The main number of cases have been within the New Forest area but cases have been in Surrey, Cornwall, Worcestershire and County Durham. and more.
So although dogs living outside these areas have not had reported cases it does not mean it is not possible there.
Unfortunately there has recently been more suspected outbreaks around the UK.
So visiting the official CRGV website for the latest news (link below)
I am looking for an unknown disease with unknown causes and possibly not clear symptoms, should I just panic now?
No not at all, we just need our humans to be vigilant.
There is a recommendation for us to have any mud washed off us after walks and to avoid drinking from puddles and puddle wallowing.
Although not defining rules but here is the know information scientists do know about the disease.
Between November 2012 and May 2015 there were only 59 confirmed cases.
In the UK 93% (55) of confirmed cases were reported between November and May. Only 7% (4) of cases were reported June to October.
The disease has only been seen in dogs. No other species (including humans) have been affected.
It is believed all dogs affected were walked in woodland areas... this is not confirmed and still just a theory.
There is currently no vaccine as the actual cause has not been established.
Once they know the cause hopefully it would be possible for them to try to manufacture a vaccine.
Sadly there is a high number of fatalities from this disease but some dogs have survived.
Also don't forget to put things into perspective, of the thousands and thousands of dogs that live in the UK there has been only 97 confirmed cases of Alabama Rot between 2012 and 2015.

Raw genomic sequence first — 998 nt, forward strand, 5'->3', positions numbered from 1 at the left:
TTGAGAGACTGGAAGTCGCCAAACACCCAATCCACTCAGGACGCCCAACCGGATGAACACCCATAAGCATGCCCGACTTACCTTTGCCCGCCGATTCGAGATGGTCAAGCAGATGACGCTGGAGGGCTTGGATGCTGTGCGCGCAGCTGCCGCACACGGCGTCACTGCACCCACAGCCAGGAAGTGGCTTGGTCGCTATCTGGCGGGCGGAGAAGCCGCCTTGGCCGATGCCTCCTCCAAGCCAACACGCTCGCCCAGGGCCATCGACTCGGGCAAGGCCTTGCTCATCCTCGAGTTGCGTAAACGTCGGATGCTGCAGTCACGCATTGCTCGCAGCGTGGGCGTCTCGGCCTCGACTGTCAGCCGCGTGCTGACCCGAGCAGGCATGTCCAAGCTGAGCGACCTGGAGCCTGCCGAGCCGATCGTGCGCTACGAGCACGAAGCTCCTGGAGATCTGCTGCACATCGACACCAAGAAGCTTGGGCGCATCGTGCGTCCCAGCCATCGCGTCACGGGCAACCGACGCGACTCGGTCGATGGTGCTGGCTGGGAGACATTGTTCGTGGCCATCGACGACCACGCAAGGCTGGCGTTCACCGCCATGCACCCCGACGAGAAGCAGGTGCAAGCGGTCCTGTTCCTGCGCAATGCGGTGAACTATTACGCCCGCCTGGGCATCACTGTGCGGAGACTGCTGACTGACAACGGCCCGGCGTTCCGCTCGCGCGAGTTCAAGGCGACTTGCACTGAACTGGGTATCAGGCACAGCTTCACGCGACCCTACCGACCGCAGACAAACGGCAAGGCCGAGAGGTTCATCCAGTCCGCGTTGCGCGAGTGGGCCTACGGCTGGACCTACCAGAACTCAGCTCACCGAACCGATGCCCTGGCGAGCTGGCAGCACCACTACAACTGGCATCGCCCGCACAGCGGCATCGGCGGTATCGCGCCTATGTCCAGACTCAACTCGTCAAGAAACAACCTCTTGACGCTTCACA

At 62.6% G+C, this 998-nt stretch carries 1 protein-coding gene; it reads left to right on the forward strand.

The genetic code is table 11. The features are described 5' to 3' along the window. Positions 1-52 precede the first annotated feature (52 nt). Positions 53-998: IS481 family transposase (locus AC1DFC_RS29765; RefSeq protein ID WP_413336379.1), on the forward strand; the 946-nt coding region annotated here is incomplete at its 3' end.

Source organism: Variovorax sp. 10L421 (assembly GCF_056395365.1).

Unconfirmed guessing surrounding the disease.
If it is unconfirmed guessing why are you writing about it?
Even though there is still a huge unknown factor to CRGV, it is better to have the known elements rather than have no information at all.
As there is still a huge unknown element to the disease, there are still areas scientists have labelled as 'not confirmed' and are current theories.
E coli - no evidence from current tests
Parasite - no evidence from current tests
Only greyhounds affected - it was originally thought only greyhounds were affected but with other breeds being affected was it just greyhounds were more severely affected?
Drinking water or eating things - tests were carried out in possible affected areas but nothing was found so no conclusive answers
The exact method of transmission is unknown
Washing mud etc off dogs after woodland and muddy walks does not totally prevent against the disease.
Future updates and breakthroughs
As with all of my articles I do try to update and keep everyone informed.
Any scientists or vets involved with the research and study of Alabama Rot that reads this, if you would like to contact me, that would be pawsome
Stay safe out there furpals
Although there have been a few more suspected cases, and sadly some deaths due to CRGV, are we about to see a cure in the near future?
A vet , Fiona Macdonald who specialises in developing and supplying fish medicine, thinks she may have found a possible cause.
Along with a friend who is a microbiologist, they are looking at a bacteria Aeromonas Hydrophilia which infects the skin. Then the resulting infection travels to the kidneys.
This is very much still in theory and a lot more data from dogs affected by Alabama Rot.
Dr Macdonald is requesting help from dogs that have or may be suspected of having CRGV to join her trial by contacting her on:
Paws Crossed this is a step towards a cure.
- Tags: Animal, Health